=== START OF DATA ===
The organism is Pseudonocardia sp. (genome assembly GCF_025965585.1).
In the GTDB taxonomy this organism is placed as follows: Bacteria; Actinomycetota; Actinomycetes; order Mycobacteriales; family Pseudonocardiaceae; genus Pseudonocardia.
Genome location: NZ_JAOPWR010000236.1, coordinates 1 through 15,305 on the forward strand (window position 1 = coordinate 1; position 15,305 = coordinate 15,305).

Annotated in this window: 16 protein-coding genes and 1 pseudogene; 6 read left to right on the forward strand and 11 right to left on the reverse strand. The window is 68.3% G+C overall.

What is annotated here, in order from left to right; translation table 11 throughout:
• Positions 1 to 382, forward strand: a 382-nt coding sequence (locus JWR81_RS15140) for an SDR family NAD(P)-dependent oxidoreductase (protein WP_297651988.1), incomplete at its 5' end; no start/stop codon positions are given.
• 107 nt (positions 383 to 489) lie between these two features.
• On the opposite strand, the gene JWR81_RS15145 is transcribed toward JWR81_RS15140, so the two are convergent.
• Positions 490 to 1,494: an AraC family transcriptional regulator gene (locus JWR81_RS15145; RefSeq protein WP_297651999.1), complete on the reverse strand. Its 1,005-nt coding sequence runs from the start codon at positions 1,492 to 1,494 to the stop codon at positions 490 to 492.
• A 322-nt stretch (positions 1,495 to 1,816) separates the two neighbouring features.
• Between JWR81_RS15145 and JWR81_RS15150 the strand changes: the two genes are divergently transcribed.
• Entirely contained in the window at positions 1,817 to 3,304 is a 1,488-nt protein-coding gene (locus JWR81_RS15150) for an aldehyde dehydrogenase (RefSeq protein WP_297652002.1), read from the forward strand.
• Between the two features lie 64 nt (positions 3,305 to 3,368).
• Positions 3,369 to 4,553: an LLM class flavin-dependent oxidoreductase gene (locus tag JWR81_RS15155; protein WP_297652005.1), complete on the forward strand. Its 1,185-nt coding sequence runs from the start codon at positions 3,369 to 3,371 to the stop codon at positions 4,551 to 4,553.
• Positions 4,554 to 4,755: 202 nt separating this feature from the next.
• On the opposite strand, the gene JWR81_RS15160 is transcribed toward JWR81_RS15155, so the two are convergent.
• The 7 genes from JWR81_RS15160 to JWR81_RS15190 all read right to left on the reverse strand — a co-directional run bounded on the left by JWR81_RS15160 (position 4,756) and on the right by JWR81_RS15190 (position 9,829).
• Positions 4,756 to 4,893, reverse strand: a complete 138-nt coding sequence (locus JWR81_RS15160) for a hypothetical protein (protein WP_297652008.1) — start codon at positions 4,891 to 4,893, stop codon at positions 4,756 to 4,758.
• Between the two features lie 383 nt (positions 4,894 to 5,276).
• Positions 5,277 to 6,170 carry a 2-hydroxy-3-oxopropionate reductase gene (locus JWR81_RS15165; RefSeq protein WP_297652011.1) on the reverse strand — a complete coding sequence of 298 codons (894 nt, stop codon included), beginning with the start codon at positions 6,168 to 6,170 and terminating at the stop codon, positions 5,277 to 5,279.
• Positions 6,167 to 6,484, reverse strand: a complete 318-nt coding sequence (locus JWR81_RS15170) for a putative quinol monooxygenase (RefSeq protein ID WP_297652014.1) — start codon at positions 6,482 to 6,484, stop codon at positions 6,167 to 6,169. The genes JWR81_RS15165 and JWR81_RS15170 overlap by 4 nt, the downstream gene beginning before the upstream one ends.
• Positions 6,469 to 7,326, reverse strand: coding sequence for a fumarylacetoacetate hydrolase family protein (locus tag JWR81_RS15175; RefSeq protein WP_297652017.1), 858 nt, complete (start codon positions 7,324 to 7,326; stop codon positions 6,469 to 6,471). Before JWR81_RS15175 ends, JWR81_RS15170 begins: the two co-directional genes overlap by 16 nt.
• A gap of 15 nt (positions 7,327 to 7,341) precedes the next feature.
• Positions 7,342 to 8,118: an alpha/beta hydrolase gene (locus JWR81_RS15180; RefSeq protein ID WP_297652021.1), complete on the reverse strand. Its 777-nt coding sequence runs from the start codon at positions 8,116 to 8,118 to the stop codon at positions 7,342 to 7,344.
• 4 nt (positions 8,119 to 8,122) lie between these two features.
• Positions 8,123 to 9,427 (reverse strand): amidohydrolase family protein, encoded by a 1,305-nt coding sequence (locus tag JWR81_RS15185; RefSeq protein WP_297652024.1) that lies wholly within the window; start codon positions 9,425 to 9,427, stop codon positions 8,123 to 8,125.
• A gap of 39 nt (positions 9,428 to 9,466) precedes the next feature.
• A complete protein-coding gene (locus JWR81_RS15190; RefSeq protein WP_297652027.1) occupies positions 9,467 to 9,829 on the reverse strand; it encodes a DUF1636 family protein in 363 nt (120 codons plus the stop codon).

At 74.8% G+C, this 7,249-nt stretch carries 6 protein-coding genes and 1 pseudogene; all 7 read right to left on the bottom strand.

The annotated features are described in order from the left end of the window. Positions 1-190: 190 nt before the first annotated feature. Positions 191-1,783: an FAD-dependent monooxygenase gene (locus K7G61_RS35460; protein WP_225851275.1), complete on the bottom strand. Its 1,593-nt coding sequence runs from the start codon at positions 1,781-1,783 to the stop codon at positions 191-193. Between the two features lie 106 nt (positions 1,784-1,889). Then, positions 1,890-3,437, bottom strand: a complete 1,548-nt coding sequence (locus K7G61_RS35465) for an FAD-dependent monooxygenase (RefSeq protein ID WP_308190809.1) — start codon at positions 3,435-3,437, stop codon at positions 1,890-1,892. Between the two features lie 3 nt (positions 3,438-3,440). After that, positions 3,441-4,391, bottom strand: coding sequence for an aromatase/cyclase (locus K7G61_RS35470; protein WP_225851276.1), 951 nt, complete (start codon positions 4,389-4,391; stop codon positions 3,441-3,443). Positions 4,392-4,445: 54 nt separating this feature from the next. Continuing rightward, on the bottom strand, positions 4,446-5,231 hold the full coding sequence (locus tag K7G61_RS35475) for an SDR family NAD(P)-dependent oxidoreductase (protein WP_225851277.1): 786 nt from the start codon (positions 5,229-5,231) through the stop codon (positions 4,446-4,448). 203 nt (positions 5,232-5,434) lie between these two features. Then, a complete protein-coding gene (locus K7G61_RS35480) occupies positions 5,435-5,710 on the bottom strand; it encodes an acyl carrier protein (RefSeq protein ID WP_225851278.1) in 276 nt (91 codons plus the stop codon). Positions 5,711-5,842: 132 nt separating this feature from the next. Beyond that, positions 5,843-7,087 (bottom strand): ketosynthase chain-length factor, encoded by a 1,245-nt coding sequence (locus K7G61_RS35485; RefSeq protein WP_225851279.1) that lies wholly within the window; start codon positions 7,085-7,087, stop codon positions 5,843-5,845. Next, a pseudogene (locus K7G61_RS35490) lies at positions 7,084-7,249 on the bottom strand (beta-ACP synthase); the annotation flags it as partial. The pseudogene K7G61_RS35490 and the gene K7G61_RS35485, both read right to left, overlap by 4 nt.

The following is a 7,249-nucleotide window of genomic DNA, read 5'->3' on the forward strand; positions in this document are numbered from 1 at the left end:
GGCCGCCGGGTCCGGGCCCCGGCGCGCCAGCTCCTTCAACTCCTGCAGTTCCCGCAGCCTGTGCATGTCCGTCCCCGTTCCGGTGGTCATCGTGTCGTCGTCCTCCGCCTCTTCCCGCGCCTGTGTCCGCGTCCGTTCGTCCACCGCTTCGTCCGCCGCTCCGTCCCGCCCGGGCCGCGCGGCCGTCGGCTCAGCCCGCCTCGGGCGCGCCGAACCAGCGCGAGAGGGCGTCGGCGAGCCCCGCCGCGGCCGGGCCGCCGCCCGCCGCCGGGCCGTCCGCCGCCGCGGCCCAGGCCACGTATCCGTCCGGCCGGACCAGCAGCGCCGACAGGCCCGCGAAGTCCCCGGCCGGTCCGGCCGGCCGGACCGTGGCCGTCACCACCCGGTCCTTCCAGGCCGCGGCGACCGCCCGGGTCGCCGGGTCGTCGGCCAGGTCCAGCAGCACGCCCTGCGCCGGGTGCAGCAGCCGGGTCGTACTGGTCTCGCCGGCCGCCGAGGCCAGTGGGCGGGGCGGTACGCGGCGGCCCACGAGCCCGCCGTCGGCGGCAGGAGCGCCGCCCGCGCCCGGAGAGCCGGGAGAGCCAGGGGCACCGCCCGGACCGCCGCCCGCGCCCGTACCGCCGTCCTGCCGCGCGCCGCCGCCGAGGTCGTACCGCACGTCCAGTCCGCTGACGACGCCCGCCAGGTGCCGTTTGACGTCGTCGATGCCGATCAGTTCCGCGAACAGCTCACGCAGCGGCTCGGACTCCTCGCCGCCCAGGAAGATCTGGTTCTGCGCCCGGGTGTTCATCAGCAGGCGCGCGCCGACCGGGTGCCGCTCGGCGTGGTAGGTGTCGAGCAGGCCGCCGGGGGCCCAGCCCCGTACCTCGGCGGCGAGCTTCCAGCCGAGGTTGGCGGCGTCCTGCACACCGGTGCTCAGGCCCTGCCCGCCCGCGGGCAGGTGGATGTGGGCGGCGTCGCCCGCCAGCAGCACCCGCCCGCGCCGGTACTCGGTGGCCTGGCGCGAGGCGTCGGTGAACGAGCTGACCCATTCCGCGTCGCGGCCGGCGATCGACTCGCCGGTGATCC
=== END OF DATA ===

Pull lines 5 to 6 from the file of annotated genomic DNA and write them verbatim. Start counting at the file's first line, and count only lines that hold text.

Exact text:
What is annotated here, in order from left to right; translation table 11 throughout:
• Positions 1 to 382, forward strand: a 382-nt coding sequence (locus JWR81_RS15140) for an SDR family NAD(P)-dependent oxidoreductase (protein WP_297651988.1), incomplete at its 5' end; no start/stop codon positions are given.